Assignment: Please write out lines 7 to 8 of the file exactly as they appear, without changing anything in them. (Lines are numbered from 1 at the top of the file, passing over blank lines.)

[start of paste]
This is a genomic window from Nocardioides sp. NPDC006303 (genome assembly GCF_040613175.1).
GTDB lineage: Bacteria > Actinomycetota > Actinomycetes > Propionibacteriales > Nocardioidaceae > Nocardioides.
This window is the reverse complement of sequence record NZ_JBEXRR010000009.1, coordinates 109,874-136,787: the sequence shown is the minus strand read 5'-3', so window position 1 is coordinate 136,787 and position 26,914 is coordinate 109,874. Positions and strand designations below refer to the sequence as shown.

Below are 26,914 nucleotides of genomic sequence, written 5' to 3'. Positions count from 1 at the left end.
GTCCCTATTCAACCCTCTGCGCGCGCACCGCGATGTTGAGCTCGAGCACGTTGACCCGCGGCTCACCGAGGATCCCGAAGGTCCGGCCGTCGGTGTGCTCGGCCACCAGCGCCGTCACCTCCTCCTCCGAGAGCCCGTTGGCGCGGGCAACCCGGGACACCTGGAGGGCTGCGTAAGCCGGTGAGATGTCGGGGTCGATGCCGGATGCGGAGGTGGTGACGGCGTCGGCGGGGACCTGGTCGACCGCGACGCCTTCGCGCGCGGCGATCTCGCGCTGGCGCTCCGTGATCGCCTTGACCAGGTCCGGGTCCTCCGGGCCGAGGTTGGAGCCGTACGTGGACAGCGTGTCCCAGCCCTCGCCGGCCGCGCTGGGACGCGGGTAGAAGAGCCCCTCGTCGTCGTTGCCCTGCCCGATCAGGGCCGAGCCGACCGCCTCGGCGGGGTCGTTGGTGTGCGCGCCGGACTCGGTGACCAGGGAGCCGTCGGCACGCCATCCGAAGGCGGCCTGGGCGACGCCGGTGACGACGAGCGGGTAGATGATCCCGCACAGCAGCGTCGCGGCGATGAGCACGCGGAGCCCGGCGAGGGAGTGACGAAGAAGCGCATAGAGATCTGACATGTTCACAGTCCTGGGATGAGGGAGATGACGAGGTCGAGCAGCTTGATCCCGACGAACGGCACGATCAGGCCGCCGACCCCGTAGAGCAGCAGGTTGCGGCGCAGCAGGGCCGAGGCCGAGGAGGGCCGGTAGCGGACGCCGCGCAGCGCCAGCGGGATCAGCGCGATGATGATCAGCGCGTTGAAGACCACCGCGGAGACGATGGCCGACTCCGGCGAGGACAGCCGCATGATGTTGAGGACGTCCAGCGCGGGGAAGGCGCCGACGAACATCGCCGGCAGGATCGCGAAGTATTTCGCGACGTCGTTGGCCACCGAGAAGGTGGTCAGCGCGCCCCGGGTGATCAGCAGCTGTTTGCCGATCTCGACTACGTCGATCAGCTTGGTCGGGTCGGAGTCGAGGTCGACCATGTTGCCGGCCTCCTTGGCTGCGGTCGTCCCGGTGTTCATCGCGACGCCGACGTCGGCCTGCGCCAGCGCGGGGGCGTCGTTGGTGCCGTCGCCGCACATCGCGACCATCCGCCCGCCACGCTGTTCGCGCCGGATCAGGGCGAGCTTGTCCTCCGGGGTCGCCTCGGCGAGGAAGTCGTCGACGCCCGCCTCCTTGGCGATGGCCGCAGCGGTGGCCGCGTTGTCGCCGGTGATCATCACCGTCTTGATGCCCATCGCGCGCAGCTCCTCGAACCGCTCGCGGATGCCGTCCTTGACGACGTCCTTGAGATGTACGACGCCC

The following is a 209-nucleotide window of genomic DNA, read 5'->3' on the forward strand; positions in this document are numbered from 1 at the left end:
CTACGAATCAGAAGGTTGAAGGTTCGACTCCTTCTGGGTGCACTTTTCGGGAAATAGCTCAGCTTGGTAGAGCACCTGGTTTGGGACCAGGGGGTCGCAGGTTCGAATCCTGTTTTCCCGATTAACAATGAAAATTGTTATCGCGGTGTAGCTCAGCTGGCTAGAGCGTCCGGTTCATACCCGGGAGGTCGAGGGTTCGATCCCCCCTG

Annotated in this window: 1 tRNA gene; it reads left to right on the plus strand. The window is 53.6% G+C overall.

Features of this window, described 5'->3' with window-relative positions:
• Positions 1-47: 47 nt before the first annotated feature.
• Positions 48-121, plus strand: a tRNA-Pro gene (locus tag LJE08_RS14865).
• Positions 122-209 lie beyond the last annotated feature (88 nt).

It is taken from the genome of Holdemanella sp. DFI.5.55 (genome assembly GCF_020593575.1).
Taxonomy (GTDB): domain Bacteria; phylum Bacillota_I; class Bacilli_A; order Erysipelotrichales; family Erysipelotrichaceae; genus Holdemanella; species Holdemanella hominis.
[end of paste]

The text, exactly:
CTACGAATCAGAAGGTTGAAGGTTCGACTCCTTCTGGGTGCACTTTTCGGGAAATAGCTCAGCTTGGTAGAGCACCTGGTTTGGGACCAGGGGGTCGCAGGTTCGAATCCTGTTTTCCCGATTAACAATGAAAATTGTTATCGCGGTGTAGCTCAGCTGGCTAGAGCGTCCGGTTCATACCCGGGAGGTCGAGGGTTCGATCCCCCCTG

Annotated in this window: 1 tRNA gene; it reads left to right on the plus strand. The window is 53.6% G+C overall.